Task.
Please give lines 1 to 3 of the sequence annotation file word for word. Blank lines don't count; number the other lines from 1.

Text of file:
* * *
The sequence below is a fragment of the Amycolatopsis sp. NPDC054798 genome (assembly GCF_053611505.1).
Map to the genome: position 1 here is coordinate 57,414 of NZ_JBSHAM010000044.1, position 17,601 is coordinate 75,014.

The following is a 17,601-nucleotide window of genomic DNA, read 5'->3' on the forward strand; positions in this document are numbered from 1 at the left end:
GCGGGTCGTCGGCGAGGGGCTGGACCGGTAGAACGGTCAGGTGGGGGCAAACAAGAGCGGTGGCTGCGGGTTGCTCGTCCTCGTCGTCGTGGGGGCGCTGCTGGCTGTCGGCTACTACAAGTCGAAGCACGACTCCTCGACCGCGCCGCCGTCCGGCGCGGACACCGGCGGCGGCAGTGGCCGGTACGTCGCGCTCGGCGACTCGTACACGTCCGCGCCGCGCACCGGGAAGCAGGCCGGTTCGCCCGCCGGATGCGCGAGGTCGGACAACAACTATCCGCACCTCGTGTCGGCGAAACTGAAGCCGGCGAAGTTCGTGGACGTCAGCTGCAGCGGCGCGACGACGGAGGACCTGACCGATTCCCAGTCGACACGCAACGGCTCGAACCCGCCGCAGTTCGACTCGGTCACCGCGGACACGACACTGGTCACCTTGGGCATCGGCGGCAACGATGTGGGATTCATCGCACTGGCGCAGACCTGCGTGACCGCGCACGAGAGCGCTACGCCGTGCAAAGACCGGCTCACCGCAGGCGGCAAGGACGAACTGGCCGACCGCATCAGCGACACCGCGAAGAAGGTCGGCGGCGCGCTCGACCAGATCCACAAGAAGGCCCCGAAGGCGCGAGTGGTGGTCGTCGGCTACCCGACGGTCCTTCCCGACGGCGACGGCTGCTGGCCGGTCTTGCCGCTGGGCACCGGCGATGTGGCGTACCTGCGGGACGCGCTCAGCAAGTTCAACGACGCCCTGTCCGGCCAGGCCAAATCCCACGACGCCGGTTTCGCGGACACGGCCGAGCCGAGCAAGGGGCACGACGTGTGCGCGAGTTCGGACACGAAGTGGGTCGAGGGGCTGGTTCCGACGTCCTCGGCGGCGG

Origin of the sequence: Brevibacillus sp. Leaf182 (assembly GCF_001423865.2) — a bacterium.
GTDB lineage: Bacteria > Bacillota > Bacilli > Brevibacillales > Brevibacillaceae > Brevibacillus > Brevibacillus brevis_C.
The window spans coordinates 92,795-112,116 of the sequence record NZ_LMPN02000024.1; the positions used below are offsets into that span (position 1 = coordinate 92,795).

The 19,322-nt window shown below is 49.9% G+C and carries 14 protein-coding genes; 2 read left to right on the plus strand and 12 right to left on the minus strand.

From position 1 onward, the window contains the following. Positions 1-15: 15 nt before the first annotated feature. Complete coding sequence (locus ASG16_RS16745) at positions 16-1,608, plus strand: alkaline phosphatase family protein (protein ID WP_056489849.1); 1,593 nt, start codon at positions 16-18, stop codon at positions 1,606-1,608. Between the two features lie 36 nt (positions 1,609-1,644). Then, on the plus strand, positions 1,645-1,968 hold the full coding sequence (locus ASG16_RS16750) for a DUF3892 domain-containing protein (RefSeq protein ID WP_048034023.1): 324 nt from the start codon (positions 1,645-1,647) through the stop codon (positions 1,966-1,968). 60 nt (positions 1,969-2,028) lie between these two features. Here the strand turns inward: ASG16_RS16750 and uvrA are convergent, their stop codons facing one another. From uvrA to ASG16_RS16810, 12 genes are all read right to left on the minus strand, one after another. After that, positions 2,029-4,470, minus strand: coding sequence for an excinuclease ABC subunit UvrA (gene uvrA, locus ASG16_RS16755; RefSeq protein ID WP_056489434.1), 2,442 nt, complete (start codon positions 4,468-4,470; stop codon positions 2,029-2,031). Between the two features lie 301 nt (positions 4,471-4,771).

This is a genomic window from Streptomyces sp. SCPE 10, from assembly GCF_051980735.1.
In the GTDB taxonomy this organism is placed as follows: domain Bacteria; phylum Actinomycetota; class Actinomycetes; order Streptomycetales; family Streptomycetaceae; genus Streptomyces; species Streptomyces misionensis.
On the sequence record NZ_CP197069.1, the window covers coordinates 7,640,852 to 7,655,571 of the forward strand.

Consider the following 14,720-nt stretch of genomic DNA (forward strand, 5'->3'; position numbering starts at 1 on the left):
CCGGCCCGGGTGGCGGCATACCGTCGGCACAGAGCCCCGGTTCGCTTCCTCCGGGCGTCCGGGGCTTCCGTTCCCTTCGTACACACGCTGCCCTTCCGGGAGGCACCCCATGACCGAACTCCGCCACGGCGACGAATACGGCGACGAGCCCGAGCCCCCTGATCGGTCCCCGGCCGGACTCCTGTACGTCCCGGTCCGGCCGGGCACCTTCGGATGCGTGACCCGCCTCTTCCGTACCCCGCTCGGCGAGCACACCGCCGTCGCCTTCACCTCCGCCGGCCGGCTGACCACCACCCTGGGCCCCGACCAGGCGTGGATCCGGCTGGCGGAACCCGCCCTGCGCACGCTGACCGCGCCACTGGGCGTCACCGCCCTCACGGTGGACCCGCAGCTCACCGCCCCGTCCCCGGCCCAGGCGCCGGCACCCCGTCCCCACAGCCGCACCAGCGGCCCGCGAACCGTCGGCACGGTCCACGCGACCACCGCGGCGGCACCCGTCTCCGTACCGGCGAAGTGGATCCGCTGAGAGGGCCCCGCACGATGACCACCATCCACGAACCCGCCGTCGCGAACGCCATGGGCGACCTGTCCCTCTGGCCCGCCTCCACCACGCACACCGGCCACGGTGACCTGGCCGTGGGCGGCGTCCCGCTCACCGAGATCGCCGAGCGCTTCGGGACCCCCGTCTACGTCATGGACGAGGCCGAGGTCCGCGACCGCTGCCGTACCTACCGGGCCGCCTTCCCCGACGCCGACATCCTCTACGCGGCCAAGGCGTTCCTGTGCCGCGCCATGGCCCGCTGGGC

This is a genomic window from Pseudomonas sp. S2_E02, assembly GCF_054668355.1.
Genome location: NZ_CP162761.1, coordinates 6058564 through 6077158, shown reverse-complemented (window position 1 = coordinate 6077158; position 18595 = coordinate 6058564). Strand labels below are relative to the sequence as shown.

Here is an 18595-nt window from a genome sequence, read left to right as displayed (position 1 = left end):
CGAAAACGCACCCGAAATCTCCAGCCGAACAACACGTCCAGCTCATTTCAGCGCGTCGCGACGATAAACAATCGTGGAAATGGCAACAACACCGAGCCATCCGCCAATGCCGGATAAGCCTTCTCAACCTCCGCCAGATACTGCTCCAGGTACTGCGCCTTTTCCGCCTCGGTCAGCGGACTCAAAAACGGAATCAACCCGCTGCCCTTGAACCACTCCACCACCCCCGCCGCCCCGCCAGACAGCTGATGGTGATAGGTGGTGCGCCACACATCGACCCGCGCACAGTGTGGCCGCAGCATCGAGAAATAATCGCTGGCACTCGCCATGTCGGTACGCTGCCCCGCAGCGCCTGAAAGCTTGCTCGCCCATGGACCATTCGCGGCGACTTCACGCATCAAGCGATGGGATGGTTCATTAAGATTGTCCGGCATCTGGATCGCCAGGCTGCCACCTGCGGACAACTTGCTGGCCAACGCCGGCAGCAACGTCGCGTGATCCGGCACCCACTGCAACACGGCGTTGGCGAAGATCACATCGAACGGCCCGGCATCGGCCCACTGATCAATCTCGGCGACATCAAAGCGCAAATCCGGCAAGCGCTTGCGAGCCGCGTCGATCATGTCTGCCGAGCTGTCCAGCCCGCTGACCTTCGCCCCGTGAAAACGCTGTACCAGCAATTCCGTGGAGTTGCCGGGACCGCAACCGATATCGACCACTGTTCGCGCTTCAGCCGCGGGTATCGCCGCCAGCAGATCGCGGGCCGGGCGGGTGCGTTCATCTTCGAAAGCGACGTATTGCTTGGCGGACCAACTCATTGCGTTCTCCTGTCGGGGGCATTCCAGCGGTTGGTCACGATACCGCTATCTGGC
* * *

The sequence below is a fragment of the Amycolatopsis sp. NPDC054798 genome (assembly GCF_053611505.1).
Map to the genome: position 1 here is coordinate 57,414 of NZ_JBSHAM010000044.1, position 17,601 is coordinate 75,014.

The following is a 17,601-nucleotide window of genomic DNA, read 5'->3' on the forward strand; positions in this document are numbered from 1 at the left end: